An analysis of the impact of land-use history, soil drainage and soil respiration on carbon flux at the Harvard Forest in Petersham, Massachusetts

Chamberlin, Kris
Tom Wessels, MA
Department of Environmental Studies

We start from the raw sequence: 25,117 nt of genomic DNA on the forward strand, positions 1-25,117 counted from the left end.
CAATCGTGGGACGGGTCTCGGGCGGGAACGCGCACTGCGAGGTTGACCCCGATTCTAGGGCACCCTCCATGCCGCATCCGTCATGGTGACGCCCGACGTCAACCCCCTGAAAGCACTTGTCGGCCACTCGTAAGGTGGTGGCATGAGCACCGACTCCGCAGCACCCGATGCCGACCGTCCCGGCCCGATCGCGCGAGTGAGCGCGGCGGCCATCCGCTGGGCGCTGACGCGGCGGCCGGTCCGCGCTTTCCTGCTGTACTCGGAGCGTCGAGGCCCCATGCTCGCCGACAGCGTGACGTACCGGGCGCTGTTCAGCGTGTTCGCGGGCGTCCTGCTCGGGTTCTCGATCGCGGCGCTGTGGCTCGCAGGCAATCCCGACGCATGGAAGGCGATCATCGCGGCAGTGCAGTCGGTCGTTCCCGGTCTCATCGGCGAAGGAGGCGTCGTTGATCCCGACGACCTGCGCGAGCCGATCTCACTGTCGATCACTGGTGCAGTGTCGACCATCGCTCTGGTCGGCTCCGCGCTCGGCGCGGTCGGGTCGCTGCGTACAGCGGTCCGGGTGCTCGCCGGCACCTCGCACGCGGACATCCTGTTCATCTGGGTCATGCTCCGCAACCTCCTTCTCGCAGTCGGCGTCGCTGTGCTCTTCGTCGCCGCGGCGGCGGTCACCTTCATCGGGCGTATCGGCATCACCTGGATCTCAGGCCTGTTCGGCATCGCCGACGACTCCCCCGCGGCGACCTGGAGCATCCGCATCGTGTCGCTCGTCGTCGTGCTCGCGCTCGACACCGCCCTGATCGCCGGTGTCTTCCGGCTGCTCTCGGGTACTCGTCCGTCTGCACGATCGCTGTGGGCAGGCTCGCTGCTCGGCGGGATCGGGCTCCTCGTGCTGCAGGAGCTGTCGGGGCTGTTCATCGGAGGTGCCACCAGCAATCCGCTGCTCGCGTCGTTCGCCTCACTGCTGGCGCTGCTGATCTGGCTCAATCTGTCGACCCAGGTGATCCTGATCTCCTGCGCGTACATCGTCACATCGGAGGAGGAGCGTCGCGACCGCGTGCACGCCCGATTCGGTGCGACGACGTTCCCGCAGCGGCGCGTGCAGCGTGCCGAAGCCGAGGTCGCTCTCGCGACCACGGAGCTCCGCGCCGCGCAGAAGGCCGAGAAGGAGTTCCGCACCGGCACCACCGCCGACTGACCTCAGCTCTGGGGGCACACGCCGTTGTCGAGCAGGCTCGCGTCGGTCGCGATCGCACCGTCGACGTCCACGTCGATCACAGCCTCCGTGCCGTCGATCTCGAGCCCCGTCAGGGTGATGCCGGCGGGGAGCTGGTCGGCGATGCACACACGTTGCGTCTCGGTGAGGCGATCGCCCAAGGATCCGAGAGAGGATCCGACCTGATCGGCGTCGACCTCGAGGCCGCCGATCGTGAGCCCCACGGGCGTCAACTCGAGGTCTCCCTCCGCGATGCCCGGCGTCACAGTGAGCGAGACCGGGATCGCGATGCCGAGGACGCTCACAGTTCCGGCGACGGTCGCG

At the Harvard Forest in Petersham, MA, the Environmental Measurement Station (EMS) on the Prospect Hill Tract has measured the net ecosystem exchanged (NEE) of carbon ( C) by the eddy correlation method for three consecutive years. This method accounts for above and belowground C storage. Carbon flux varies by wind direction from the tower. Mean annual C storage is 4-6 metric tons (MT) Carbon/hectare/year (C/ha/yr) to the southwest and 1-2 MT C/ha/yr to the northwest. These directions differ in drainage, land-use history and topography. Weather associated with these two wind directions differs as well. The IDRISI Geographic Information System (GIS) was used to compare drainage patterns and land-use history with field-based soil respiration measurements to the southwest (SW) and northwest (NW) of the EMS. Data analysis was based on three paradigms guiding today’s understanding of C storage rates. Higher uptake of C may be a result of, 1) different land-use history (tilled rather than pasture or woodlot; pasture rather than woodlot); 2) poorer drainage (higher soil moisture); and 3) lower soil respiration rates. Though land-use appears to confirm the EMS data at 200m to 500m, soil respiration and land-use agree only at 200m. Drainage agrees with the EMS data only at 100m but is in agreement with soil respiration at 100m, 300m, 400m, and 500m. Overall the NW/SW C flux pattern is consistent with low soil respiration and poor soil drainage within 100m of the tower and land-use and soil respiration at 200m from the tower.

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